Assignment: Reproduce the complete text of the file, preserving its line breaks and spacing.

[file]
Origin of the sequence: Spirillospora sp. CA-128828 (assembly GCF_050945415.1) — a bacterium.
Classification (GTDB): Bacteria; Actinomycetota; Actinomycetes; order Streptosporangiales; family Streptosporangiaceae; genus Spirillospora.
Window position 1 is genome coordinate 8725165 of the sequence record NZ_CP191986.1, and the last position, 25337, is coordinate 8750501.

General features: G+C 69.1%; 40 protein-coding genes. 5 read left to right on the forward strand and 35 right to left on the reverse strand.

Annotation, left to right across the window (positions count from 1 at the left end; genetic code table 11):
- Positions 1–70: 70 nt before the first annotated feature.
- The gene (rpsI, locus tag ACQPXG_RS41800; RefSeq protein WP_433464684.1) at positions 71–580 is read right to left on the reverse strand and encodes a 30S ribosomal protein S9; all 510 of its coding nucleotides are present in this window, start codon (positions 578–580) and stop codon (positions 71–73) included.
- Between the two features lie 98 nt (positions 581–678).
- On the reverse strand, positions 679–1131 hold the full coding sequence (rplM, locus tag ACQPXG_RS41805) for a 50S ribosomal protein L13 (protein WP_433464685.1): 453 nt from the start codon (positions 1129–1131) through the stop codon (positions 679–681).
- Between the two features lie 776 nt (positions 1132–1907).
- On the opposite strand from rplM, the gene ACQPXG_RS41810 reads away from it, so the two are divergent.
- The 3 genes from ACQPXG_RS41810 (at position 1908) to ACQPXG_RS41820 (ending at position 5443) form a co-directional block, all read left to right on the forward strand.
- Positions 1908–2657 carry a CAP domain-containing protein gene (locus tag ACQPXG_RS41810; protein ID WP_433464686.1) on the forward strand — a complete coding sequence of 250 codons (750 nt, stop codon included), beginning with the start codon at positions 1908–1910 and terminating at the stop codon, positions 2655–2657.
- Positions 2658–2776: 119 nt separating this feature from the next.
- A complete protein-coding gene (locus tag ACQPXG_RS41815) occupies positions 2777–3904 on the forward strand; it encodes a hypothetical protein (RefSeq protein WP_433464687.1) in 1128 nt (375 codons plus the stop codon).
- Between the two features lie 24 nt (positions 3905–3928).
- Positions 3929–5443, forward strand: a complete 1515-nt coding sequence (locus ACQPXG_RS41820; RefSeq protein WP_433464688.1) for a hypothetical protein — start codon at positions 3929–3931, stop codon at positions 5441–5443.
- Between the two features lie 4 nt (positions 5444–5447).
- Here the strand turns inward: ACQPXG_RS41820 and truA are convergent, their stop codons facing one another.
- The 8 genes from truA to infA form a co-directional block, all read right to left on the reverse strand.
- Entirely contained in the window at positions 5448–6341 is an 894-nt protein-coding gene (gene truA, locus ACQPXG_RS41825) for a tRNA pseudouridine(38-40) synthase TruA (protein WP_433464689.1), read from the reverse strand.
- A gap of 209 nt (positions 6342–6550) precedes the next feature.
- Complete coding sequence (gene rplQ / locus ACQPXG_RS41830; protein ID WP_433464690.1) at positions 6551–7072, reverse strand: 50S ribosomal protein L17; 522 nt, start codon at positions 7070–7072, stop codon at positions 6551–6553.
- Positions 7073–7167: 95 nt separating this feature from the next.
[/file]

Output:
Origin of the sequence: Spirillospora sp. CA-128828 (assembly GCF_050945415.1) — a bacterium.
Classification (GTDB): Bacteria; Actinomycetota; Actinomycetes; order Streptosporangiales; family Streptosporangiaceae; genus Spirillospora.
Window position 1 is genome coordinate 8725165 of the sequence record NZ_CP191986.1, and the last position, 25337, is coordinate 8750501.

General features: G+C 69.1%; 40 protein-coding genes. 5 read left to right on the forward strand and 35 right to left on the reverse strand.

Annotation, left to right across the window (positions count from 1 at the left end; genetic code table 11):
- Positions 1–70: 70 nt before the first annotated feature.
- The gene (rpsI, locus tag ACQPXG_RS41800; RefSeq protein WP_433464684.1) at positions 71–580 is read right to left on the reverse strand and encodes a 30S ribosomal protein S9; all 510 of its coding nucleotides are present in this window, start codon (positions 578–580) and stop codon (positions 71–73) included.
- Between the two features lie 98 nt (positions 581–678).
- On the reverse strand, positions 679–1131 hold the full coding sequence (rplM, locus tag ACQPXG_RS41805) for a 50S ribosomal protein L13 (protein WP_433464685.1): 453 nt from the start codon (positions 1129–1131) through the stop codon (positions 679–681).
- Between the two features lie 776 nt (positions 1132–1907).
- On the opposite strand from rplM, the gene ACQPXG_RS41810 reads away from it, so the two are divergent.
- The 3 genes from ACQPXG_RS41810 (at position 1908) to ACQPXG_RS41820 (ending at position 5443) form a co-directional block, all read left to right on the forward strand.
- Positions 1908–2657 carry a CAP domain-containing protein gene (locus tag ACQPXG_RS41810; protein ID WP_433464686.1) on the forward strand — a complete coding sequence of 250 codons (750 nt, stop codon included), beginning with the start codon at positions 1908–1910 and terminating at the stop codon, positions 2655–2657.
- Positions 2658–2776: 119 nt separating this feature from the next.
- A complete protein-coding gene (locus tag ACQPXG_RS41815) occupies positions 2777–3904 on the forward strand; it encodes a hypothetical protein (RefSeq protein WP_433464687.1) in 1128 nt (375 codons plus the stop codon).
- Between the two features lie 24 nt (positions 3905–3928).
- Positions 3929–5443, forward strand: a complete 1515-nt coding sequence (locus ACQPXG_RS41820; RefSeq protein WP_433464688.1) for a hypothetical protein — start codon at positions 3929–3931, stop codon at positions 5441–5443.
- Between the two features lie 4 nt (positions 5444–5447).
- Here the strand turns inward: ACQPXG_RS41820 and truA are convergent, their stop codons facing one another.
- The 8 genes from truA to infA form a co-directional block, all read right to left on the reverse strand.
- Entirely contained in the window at positions 5448–6341 is an 894-nt protein-coding gene (gene truA, locus ACQPXG_RS41825) for a tRNA pseudouridine(38-40) synthase TruA (protein WP_433464689.1), read from the reverse strand.
- A gap of 209 nt (positions 6342–6550) precedes the next feature.
- Complete coding sequence (gene rplQ / locus ACQPXG_RS41830; protein ID WP_433464690.1) at positions 6551–7072, reverse strand: 50S ribosomal protein L17; 522 nt, start codon at positions 7070–7072, stop codon at positions 6551–6553.
- Positions 7073–7167: 95 nt separating this feature from the next.